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Thanksgiving is not the only big holiday in November — don’t forget St. Andrew’s Day (November 30). St. Andrew is the patron of Scotland, as Patrick is of Ireland, and those of us who are of Scottish descent look forward to an opportunity to listen to bagpipes, eat haggis, and join hands for the singing of Auld Lang Syne.

Last year’s holiday was made a bit more special by the homecoming of the Stone of Scone (pron. skoon). On St. Andrew’s Day 1996, the Stone went on display in Edinburgh Castle — which shows that good things come to those who wait. But where’s the stone been for the last 700 years?

If you saw Braveheart, you’ll know that King Edward I spent a lot of time hammering Scotland. When he swept into the Highlands in 1296, one really annoying thing he did was make off with the Stone of Scone. This was the ceremonial stone (Celts liked big rocks) on which the kings of Scotland were crowned, and it was Edward’s way of saying that he didn’t think there should be any more Scottish kings.

The Stone of Scone was stowed beneath the coronation chair of England, and all the kings and queens of England, from Edward II to Elizabeth II, sat over that stone during their coronations. (It gave the story a nice twist when James VI of Scotland became James I of England, and a Scottish king was again crowned sitting on the stone.) As Celtic culture declined in Scotland, the ceremonial significance of the stone decreased, but it has remained an important national symbol. Is it just a coincidence that it went back to Scotland so soon after the release of Braveheart? Hmm.


(As an aside: This Scone is completely unrelated to the scone you have with tea, which probably comes from a Middle Dutch word for bread, which is why, though spelled the same, they are pronounced differently.)

Scotland’s famous cockaleekie soup would traditionally be served as a soup course, with the chicken removed and served later, probably after the haggis. However, I like the more recent, semi-traditional versions that can, with the addition of salad and bread, be a whole meal. (Also, traditionally, you’d be boiling an old fighting cock with its head and feet still on — so I don’t think you’ll be too disappointed that this has been updated.)

There have been treaties and alliances between Scotland and France since 1295, and it is probably the French who introduced the leek into Scotland. (The Welsh got their leeks from invading Romans. The Scots managed to keep the Romans out. But 1300 years is a long time, so it’s possible that some Welshman wandered along with a leek before the French got to Scotland.)

The addition of prunes is an item of controversy — some see them as immutable tradition, others view them as pollutants. I like the vaguely wine-like undertones they give the broth. You can make your own decision. If you opt for prunes, you need to use ones that still have their pits; if the prune has been pitted, the insides dissolve and make the broth muddy. Though I add prunes while cooking, and enjoy eating them myself, I recommend leaving them in the pot if serving this dish to guests, since a pit can be an unwelcome surprise in the midst of feasting.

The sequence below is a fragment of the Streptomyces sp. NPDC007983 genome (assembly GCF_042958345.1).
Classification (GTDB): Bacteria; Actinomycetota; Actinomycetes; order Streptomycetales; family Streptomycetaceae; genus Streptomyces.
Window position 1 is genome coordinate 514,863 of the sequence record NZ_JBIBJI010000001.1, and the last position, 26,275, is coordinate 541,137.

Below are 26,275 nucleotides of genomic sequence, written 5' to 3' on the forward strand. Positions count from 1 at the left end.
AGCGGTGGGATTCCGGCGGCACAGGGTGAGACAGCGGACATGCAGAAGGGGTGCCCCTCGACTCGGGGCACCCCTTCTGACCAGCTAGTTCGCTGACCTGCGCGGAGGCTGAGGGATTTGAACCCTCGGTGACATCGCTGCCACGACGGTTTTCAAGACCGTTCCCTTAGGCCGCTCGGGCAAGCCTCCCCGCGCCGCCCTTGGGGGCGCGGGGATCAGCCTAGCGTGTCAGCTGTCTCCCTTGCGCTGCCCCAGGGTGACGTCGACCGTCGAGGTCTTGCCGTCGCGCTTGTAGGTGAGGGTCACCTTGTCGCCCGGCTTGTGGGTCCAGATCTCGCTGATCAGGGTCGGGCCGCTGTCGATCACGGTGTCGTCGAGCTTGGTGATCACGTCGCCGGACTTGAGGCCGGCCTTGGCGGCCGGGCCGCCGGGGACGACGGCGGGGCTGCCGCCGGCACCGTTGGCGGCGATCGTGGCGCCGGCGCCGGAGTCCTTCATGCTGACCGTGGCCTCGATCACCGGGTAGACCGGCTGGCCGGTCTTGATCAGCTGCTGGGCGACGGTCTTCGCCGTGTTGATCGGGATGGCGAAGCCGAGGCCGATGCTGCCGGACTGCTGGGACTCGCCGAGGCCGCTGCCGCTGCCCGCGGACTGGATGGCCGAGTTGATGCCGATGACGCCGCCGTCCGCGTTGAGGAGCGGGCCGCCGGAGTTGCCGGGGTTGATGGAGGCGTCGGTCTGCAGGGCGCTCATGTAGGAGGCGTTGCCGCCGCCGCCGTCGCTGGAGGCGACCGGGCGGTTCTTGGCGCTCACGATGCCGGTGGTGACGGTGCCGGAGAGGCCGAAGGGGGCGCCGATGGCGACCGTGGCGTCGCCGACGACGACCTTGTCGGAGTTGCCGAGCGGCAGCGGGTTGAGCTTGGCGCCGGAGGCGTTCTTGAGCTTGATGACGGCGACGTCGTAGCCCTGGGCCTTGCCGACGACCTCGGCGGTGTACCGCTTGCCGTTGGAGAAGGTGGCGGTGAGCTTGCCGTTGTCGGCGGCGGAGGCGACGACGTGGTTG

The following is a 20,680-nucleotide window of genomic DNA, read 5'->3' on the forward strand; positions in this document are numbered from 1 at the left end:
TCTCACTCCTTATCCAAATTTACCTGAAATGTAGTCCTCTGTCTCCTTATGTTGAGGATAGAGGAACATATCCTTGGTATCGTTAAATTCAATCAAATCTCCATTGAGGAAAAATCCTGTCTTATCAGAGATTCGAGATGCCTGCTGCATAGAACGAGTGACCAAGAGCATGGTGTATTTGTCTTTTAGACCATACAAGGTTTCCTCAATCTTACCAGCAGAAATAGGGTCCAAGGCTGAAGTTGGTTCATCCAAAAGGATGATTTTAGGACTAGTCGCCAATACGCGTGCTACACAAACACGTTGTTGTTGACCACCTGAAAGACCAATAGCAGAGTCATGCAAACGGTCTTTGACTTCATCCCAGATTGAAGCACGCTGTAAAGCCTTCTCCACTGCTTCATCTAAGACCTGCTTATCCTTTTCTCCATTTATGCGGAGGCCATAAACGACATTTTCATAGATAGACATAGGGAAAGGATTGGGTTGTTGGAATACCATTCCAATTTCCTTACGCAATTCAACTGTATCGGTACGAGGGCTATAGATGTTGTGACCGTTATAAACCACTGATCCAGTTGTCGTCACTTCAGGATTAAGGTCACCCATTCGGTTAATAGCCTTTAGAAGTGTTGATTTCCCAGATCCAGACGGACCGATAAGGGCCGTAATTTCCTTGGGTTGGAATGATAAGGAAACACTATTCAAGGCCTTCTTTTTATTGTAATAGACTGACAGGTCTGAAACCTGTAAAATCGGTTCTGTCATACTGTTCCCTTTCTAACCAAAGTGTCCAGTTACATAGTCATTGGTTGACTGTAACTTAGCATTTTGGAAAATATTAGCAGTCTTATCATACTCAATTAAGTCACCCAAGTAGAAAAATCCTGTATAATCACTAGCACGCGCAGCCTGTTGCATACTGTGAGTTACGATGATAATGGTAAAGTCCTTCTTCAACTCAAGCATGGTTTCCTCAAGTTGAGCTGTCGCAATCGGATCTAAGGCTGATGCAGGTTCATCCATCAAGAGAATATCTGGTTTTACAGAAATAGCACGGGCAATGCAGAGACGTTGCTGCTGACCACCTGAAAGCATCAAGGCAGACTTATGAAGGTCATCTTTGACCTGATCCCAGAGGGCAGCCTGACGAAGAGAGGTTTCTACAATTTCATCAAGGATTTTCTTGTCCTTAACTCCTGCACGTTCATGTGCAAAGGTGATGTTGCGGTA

This is the sort of dish that will warm you when you’ve been striding through those highland mists, or raking the leaves. Boil up a pot, put on a bagpipe recording, and enjoy.


1 chicken (3½ to 4½ lbs)

8-10 large leeks

2 14½ oz. cans chicken broth

2 14½ oz. cans beef broth

2½ quarts water

1 tsp. salt

½ tsp. fresh ground black pepper

1 tsp. dried thyme leaves

½ cup barley

12 whole prunes (with pits)

Wash the leeks thoroughly, checking for hidden pockets of sand. Slice the whites and 2 or 3 inches of the green stems (staying well clear of the leaves) into ½-inch rounds.

Wash the chicken inside and out under cold running water. Remove and discard any chunks of fat from the cavity, and place the chicken in a 10- to 12-quart pot. Pour in the broth and water and bring to a boil over high heat, skimming the foam and scum that rise to the surface. When scum stops forming, add the leeks, salt, pepper, and thyme, and reduce heat to low.

Partially cover the pot and simmer for 2 hours. Add the barley and simmer for an additional ½ hour. Add the prunes, and simmer for another ½ hour. By this time, the chicken will be almost falling apart. Transfer it to a platter (carefully). With a large spoon, skim as much fat as possible from the surface of the soup.

When the chicken is cool enough to handle, remove and discard the skin. Pull all the meat from the bones, and cut it into small pieces, then return it to the soup. Simmer for 2 or 3 minutes to heat the meat through, then taste the soup for seasoning.

When serving, chopped parsley is the most common garnish. This soup freezes well.

This makes about 4½ quarts.


If your chicken is packed with giblets, and most are, you can (if you like them) add all giblets EXCEPT the liver, to the soup. Three different sources underscore the necessity of leaving it out. Though no reason was given, it’s probably just that liver has such a strong flavor, and leeks are pretty delicate.

Also, if the prunes are moist and plump, they can go straight into the pot. If they’re dry and hard, soak them in hot water for ½ an hour before adding them to the soup.

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